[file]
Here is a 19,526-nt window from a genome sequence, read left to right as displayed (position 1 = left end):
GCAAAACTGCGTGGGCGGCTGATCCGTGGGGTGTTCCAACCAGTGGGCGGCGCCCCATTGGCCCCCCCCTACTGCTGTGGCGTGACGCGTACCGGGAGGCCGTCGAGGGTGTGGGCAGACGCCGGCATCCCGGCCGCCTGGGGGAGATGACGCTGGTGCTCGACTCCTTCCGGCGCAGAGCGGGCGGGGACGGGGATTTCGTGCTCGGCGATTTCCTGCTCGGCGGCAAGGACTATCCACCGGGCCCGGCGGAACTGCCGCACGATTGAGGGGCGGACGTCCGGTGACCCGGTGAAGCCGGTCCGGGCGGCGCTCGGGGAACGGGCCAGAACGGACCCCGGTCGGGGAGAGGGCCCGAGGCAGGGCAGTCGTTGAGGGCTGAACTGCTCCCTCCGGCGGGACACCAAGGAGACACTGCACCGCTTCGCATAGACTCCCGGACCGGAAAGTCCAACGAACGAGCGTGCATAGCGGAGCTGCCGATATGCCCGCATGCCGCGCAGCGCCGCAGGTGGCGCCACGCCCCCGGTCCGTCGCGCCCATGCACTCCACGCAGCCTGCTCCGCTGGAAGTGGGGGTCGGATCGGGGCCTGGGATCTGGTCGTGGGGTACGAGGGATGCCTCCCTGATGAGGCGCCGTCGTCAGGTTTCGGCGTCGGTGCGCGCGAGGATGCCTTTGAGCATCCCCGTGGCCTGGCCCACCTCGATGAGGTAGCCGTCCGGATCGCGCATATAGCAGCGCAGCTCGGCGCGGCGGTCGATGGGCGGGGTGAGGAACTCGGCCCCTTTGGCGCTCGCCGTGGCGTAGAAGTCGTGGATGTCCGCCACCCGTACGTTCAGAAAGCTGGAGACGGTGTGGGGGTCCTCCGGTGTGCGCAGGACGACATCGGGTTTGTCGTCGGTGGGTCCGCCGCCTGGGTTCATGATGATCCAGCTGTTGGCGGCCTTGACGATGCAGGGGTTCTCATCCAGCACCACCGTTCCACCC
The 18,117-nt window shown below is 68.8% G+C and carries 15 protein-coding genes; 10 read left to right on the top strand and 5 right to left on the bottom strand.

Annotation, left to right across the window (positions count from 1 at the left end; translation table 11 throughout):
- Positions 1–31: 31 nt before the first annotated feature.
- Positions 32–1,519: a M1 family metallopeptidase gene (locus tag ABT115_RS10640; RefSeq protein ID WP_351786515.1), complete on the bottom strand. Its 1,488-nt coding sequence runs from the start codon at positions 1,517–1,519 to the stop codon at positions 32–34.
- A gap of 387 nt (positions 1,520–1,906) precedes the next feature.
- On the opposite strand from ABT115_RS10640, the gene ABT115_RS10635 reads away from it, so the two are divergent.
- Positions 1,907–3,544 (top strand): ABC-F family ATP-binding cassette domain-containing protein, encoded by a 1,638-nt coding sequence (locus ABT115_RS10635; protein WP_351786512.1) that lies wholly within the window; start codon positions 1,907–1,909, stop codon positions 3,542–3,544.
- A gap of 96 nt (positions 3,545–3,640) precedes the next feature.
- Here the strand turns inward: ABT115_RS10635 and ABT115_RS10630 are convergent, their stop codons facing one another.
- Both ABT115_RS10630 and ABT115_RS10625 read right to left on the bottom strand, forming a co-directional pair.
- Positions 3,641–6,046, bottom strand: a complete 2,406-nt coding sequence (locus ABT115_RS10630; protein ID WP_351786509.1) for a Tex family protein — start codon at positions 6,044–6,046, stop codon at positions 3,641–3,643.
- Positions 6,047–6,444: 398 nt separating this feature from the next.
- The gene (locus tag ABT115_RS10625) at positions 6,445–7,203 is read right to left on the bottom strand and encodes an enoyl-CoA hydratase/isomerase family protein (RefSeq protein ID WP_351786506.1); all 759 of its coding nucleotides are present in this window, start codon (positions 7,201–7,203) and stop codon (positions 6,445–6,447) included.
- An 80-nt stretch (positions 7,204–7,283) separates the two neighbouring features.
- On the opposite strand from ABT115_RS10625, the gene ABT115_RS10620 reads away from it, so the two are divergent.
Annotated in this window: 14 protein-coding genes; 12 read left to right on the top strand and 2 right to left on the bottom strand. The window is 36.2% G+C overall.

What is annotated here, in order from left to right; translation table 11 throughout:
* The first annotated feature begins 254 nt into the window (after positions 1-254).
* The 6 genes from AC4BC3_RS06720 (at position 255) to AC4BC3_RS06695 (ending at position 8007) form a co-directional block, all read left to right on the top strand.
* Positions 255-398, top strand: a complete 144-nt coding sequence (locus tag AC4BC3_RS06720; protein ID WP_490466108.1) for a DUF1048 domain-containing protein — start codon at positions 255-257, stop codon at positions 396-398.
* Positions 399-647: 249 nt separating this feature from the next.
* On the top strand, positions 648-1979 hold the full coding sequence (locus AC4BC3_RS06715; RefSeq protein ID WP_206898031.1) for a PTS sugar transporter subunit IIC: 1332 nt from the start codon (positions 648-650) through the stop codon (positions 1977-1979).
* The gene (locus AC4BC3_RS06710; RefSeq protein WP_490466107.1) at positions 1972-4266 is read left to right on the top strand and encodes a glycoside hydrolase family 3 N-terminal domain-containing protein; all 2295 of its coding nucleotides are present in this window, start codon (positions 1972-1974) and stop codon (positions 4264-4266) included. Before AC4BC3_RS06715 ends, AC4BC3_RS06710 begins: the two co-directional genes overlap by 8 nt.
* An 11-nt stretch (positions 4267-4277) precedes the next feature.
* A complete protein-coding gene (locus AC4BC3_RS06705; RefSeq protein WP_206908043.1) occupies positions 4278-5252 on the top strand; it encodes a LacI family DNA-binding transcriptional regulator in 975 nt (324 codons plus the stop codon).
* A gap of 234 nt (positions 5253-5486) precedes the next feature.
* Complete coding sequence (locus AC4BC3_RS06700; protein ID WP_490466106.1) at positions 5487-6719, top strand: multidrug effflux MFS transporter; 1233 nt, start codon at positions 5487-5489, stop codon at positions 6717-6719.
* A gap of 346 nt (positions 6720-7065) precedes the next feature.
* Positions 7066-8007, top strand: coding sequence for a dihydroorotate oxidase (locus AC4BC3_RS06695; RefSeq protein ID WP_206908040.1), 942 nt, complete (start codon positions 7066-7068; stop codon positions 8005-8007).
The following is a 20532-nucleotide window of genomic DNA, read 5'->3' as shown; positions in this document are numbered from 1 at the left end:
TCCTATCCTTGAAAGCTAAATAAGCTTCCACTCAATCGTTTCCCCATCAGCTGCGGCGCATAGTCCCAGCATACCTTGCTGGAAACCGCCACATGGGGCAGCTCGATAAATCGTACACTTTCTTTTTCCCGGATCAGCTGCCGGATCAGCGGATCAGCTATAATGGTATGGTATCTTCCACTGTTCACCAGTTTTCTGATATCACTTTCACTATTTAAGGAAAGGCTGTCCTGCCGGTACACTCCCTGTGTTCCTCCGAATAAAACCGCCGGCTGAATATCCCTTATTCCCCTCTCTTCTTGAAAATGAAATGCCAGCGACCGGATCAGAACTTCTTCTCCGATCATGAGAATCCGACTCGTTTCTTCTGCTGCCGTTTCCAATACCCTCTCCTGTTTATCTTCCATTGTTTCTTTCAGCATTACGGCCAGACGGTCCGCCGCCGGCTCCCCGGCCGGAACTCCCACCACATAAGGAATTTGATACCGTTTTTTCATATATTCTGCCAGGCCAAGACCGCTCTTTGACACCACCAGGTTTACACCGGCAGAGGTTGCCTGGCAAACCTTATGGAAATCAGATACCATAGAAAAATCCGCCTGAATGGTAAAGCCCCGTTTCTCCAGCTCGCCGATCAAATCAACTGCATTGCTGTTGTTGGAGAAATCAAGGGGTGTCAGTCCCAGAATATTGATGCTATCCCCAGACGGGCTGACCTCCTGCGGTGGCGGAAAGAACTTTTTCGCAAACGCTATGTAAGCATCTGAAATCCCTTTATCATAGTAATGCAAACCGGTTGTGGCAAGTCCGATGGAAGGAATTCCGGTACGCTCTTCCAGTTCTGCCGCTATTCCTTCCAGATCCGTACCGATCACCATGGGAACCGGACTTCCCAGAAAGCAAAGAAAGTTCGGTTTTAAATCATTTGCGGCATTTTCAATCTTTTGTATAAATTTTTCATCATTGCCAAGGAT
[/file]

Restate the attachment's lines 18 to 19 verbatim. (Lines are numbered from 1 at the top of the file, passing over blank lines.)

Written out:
Annotated in this window: 14 protein-coding genes; 12 read left to right on the top strand and 2 right to left on the bottom strand. The window is 36.2% G+C overall.

What is annotated here, in order from left to right; translation table 11 throughout: